A year-long battle with customs and police is finally over for a West Coast man after they released his antique heirloom World War 1 bayonet - following the intervention of Fair Go.
South African immigrant Keith Hartley declared the bayonet when he arrived in New Zealand in 1999 - and he was granted an import permit for it retrospectively.
It was one of the few items from his family's history that he had been able to bring with him when he left his homeland, and it's been passed from father to son for 100 years.
"There was not much we could bring with us… It's part of my heritage," he said.
Keith Hartley received a letter confirming approval of the importation from customs, but never received an actual copy of the permit. So when he returned from a stint living in Australia last year with wife Shelley, Keith again declared the bayonet - only this time, it was seized by customs.
"Because I hadn't got an import permit for it, I couldn't get my bayonet back. And I said, 'but I've got the permit' and eventually they informed me that my permit had expired."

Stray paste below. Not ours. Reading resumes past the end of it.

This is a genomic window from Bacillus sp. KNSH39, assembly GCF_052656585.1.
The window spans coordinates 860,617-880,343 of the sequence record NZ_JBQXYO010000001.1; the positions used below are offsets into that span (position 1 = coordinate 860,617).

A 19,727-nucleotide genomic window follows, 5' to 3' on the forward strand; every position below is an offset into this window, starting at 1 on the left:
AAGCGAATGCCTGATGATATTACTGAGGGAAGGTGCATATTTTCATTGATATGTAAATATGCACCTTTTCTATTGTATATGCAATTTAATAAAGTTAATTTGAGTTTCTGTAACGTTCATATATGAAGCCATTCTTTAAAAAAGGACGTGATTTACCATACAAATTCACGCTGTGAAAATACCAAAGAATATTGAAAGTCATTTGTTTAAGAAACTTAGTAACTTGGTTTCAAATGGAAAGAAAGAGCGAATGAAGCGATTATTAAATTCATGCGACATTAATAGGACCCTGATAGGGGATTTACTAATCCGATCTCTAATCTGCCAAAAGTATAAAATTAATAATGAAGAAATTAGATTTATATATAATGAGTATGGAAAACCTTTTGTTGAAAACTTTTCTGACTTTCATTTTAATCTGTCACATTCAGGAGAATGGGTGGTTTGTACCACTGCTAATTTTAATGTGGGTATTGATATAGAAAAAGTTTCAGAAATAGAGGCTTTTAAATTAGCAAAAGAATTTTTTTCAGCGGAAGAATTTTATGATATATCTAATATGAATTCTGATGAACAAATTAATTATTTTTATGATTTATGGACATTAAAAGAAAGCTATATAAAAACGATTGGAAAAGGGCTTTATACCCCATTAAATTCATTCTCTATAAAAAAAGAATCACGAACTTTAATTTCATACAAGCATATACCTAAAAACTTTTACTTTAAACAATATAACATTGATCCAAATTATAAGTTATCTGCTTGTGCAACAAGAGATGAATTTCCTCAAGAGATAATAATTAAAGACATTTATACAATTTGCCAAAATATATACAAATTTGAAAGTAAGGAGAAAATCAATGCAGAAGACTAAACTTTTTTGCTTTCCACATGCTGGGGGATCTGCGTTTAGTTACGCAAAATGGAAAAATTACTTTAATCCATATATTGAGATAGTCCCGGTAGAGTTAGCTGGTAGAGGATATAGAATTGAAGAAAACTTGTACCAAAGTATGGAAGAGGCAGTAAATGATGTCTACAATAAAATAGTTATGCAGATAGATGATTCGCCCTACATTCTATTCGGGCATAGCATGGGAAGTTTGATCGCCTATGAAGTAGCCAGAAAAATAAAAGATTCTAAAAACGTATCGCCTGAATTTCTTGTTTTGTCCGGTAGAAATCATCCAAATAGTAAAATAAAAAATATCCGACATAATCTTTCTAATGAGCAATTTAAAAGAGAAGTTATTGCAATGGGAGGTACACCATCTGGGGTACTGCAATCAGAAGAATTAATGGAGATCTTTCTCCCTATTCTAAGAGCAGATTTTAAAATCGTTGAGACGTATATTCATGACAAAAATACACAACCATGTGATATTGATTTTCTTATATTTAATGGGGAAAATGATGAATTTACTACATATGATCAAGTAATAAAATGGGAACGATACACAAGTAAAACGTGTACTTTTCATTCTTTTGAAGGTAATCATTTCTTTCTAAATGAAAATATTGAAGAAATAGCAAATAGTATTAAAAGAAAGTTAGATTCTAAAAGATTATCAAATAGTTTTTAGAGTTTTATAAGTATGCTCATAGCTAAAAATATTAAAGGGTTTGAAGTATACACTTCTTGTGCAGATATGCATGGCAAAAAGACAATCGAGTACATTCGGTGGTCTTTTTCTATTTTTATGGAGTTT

Turns out, the permit Keith was granted the first time round was only valid for one importation - not that there was any way of knowing this as neither the customs nor police websites made it clear at the time.
"It's a complete misunderstanding. I was under the impression everything was 100 per cent correct," he said.
When Keith appealed on the grounds that this was a precious piece of his family's past, police wrote back that his claim was dismissed on the grounds that there were no "exceptional circumstances".
"I know very little about my grandfather. I never met him. The only thing I have left of any significance to him is the bayonet. I'm not going to go out and fight anybody with it - it'll probably disintegrate," he said.
Police told us there are no set guidelines for what constitutes "exceptional circumstances". So Keith wasn't even sure on what grounds he could appeal to the firearms office, or customs.
However, a last minute plea to the police from Fair Go has given the Hartleys a happy ending.
Last week customs was advised by police the bayonet could be released, and it's now back in Keith’s hands.
"Thank you so much," he said. "Common sense has prevailed."
Customs has advised it has updated its website with more detailed information about import permits for offensive weapons - of which a bayonet is one.
Police have also issued some guidelines for anyone wanting to import an offensive weapon. Owners must get a special permit from police before bringing the item into the country, and before declaring it to customs.
Permits only apply for a single importation, after which they are no longer valid.